Pattern for choosing compiler options based on toolchain?

I need to set different compiler options (using target_compile_options) depending on which toolchain is used.

What is the recommended pattern for doing so? Should I do something like this in CMakeLists.txt?

if("${CMAKE_TOOLCHAIN_FILE}" STREQUAL "gnu_arm_toolchain.cmake")
target_compile_options(${EXECUTABLE} PRIVATE

I would not assume any particular toolchain file is used unless you are in a company environment where the toolchain files are prescribed (i.e. you have to use theirs and only theirs).

For problems like the one you describe, I usually first look at whether I can use CMAKE_SYSTEM_NAME to tell me enough about the target platform. In this case, it looks like you’re targeting an embedded platform, so I wouldn’t expect CMAKE_SYSTEM_NAME to be all that useful. It could be anything, since there’s no real convention for most embedded platforms, except maybe Generic, which isn’t of use to you anyway. Similarly, CMAKE_SYSTEM_PROCESSOR is conceptually what you should be looking for, but it is very unreliable and toolchain files rarely bother to set it. Even if they did, the contents can be pretty arbitrary.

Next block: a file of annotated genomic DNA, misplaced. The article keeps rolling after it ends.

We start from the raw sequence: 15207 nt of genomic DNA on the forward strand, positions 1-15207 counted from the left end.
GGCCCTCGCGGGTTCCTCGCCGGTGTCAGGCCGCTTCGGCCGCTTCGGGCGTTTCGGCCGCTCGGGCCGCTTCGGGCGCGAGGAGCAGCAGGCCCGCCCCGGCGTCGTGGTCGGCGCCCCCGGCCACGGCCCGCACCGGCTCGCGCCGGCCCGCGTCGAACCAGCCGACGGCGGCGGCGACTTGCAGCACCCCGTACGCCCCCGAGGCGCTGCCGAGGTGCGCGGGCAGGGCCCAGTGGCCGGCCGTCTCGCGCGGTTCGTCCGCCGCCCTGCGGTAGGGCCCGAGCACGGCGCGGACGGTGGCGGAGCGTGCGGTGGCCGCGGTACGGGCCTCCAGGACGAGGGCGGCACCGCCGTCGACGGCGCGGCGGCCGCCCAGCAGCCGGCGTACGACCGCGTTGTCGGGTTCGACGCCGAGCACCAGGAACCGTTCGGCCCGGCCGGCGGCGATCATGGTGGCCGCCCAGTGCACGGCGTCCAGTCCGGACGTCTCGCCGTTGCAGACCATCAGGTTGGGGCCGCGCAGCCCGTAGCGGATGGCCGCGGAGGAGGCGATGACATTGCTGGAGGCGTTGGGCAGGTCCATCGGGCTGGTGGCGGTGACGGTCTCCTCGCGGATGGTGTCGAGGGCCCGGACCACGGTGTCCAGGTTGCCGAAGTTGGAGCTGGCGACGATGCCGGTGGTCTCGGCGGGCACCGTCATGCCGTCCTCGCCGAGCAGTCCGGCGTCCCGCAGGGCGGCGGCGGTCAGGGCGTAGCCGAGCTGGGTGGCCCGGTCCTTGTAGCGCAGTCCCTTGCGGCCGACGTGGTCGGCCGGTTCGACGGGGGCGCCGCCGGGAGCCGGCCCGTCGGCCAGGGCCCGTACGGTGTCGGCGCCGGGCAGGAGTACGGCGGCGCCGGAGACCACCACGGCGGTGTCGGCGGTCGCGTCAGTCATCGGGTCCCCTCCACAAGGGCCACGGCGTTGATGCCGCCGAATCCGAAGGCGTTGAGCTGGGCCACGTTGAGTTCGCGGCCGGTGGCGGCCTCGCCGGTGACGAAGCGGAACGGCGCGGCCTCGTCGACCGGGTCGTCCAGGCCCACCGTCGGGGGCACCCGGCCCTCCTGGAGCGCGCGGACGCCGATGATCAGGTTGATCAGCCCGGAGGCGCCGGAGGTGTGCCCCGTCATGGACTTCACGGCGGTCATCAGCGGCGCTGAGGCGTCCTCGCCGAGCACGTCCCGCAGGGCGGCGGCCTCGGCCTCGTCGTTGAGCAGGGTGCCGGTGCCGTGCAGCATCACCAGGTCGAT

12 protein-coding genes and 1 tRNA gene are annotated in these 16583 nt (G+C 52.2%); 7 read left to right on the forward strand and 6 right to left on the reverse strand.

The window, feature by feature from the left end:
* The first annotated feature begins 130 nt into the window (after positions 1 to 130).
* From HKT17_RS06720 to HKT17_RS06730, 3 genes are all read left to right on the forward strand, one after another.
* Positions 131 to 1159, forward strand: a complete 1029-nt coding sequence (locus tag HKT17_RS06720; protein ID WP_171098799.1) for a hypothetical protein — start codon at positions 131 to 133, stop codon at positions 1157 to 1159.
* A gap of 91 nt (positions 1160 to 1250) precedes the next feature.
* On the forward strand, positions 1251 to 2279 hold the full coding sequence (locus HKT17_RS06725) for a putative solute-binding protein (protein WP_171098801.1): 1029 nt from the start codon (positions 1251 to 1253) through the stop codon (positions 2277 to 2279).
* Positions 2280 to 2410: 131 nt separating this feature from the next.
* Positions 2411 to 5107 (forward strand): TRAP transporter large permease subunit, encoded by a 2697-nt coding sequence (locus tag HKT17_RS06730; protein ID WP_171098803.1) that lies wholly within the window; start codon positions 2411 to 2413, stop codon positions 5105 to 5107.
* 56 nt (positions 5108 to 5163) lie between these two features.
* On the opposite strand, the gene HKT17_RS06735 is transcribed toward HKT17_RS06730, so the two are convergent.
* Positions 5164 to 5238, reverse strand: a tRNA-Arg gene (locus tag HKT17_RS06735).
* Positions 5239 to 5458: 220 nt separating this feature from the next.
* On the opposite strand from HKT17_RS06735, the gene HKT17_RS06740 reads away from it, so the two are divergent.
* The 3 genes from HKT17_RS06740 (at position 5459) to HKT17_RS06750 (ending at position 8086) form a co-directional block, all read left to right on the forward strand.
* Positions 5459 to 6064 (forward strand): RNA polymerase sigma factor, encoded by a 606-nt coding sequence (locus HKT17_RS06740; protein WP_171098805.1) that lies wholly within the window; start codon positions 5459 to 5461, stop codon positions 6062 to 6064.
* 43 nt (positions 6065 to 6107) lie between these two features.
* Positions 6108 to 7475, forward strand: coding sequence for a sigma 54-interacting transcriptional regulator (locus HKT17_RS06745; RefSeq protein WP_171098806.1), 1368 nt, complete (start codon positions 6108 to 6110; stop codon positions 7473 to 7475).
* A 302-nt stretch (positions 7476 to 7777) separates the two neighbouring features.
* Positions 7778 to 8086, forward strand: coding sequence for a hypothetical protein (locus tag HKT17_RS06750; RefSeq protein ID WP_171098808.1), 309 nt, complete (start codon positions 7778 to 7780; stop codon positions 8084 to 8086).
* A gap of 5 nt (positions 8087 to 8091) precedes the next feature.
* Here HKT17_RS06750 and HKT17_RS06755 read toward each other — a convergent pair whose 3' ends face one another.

It really comes down to where might the toolchain files come from. If you want to give the user freedom to use their own toolchain file, then you can’t use the name of the toolchain file as a determinant. You could, however, potentially require the toolchain file to set a particular variable and also require that variable to have one of a prescribed set of values. That variable might be CMAKE_SYSTEM_PROCESSOR, or it might be your own custom project-specific variable. I’ve seen this used in one company’s mono repo, where it provides a set of toolchain files, but you could still use your own if you wanted to.

Based just on the example above, it looks like the options need to be set if the compiler is GCC and the target platform is ARM. Can’t this be achieved almost entirely with generator expressions?

You can detect the compiler reasonably reliably with generator expressions, but not the processor/platform. There’s no authoritative list of processor names, so you could get anything, or nothing at all.

@craig.scott @benthevining Thank you both for your answers.